New Delhi: Queue rage could be the new face of a ‘waiting India’ that lines up in ATM queues, railway ticketing counters, bill collection centres and other payment desks. By the look of it pushing, jostling, brow beating and enraged outbursts as a result of people’s patience running out could become a norm in our metros where people are already operating on limited levels of patience and tolerance.
Turning around established facts about city-specific behaviour patterns, is the latest ACNielsen survey which has just released results of “queue frustration” carried out amongst 1,782 working men and women between the age group of 25 and 45 years across Mumbai, Delhi, Kolkata, Chennai and Bangalore.
If statistics are to be believed, Delhi seems to be the most patient of the lot with 96% Mumbaikars claiming top slot for being the least patient when it came to waiting in queues, followed by Chennai at 94%, Kolkatta at 82%, Bangalore at 80% and Delhi performing the best, at a substantially lower 76%.
One factor that could be contributing to Delhi’s relatively higher levels of patience is the fact that waiting time of respondents on an average during a week in Delhi was 30 minutes while in Mumbai it ranged between 30-60 minutes.
Bank queues was identified as being the slowest to move at 34%, closely followed by Ticketing queues at 30% and Bill Payment queues at 27%. Resultantly, 26% of the all-India respondents switched to another service provider in the hope of availing of better self-service solutions. We may just see competition hotting up and rival providers citing efficiency that leads to better queue management as their USP!
The survey showed that consumers are getting fickle when it comes to making a switch to a rival operator. With time at a premium in cities where the degree of one’s ‘busyness’ could well denote how popular or successful you are, queue problems could lead to organizations losing out on their customers, who walk away in an attempt to save their minutes and the hassle of being part of a crowd.
Banks in Delhi saw maximum queues, while in Kolkata it was bill payment counters and in Chennai it was various ticketing counters in malls and shoppping complexes. Most respondents reacted to long queues by getting angry, having arguments, canceling or rescheduling plans, changing their service provider and getting “really” angry which could translate into a more violent expression.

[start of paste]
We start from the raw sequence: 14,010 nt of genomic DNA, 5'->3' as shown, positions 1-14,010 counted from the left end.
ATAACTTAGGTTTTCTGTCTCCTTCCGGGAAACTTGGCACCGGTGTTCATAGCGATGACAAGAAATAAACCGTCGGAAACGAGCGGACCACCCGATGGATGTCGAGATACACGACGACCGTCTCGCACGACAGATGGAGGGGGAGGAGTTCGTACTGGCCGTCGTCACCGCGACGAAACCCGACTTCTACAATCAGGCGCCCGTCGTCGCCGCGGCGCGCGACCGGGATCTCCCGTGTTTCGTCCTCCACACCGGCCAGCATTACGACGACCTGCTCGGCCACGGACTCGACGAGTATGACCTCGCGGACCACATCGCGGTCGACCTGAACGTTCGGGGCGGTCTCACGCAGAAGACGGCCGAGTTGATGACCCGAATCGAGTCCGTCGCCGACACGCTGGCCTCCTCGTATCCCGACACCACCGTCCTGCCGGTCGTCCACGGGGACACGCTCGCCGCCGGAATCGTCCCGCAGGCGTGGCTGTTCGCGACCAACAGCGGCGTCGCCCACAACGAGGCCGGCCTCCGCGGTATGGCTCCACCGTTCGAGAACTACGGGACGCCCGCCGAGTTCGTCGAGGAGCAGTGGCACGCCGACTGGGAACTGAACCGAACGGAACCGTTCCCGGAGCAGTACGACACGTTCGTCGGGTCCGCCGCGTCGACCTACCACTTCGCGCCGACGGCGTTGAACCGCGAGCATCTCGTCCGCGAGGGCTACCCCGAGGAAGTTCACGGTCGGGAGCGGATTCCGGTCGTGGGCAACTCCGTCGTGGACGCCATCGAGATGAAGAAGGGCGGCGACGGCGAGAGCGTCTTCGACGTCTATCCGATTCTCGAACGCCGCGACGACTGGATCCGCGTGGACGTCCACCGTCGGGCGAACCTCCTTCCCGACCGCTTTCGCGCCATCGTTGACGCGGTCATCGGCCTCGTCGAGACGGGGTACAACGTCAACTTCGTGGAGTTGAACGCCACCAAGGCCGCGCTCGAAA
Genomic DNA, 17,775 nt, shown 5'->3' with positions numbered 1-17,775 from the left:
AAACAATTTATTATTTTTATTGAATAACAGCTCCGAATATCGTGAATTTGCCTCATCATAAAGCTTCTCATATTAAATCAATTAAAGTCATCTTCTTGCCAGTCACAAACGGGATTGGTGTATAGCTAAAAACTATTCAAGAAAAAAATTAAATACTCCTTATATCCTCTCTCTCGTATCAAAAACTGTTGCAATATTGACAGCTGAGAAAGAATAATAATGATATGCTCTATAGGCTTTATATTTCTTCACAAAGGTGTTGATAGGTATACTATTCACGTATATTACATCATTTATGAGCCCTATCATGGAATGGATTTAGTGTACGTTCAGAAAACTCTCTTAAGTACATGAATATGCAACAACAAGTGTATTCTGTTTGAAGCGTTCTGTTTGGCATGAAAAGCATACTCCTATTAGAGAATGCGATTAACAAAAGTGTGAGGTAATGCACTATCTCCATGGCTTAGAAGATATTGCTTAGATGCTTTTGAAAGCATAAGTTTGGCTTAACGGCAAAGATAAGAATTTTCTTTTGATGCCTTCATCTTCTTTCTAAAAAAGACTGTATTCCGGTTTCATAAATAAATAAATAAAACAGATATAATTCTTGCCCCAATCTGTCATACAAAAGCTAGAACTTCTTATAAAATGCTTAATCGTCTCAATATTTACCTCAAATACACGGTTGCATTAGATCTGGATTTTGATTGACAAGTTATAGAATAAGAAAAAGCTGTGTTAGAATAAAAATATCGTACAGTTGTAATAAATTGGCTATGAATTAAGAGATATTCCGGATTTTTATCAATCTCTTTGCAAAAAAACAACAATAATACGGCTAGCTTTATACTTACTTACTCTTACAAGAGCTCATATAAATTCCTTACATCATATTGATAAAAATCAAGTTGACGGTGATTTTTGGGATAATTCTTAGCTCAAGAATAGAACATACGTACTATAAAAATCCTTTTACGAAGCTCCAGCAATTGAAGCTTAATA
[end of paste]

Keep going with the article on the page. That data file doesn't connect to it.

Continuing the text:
When quizzed about a probable resolution to the queue issue, respondents came up with simple, workable options like having another queue, hiring additional staff, stepping up self service and creating extra space to factor in another line.
The kind of solutions that cities are zeroing in on to counter the possibility of losing clients on account of serpentine, ill-managed queues is also an indicator of their economic and business priorities. If Delhi chooses to have extra spaces earmarked to accommodate additional queues, it implies that it has that kind of physical space in the first place. Bangalore, Chennai and Kolkata by virtue of having a better service culture and surplus hands, have opted for deploying additional staff at the line counters while Mumbai which harks on its streak of independence and self-sufficiency, has chosen to train people so they can refine the self-service model.
Respondents felt that self-check kiosks at airports, self check-out kiosks at shopping malls and at other ticketing counters would facilitate better movement and a drastic cutting to size of the queues in question. Self-service devices installed at ATMs and kiosks, can offer multiple services including cash, ticketing and bill pay while giving companies a chance to address numerous issues related to queue frustrations. The model may just be replicated across other service centres too.
It is heartening to see some thought being given to an intangible issue like “waiting” and to acknowledge that wastage of time, having harried nerves and people who could be on edge, is a definite deterrent to productivity and bottomlines.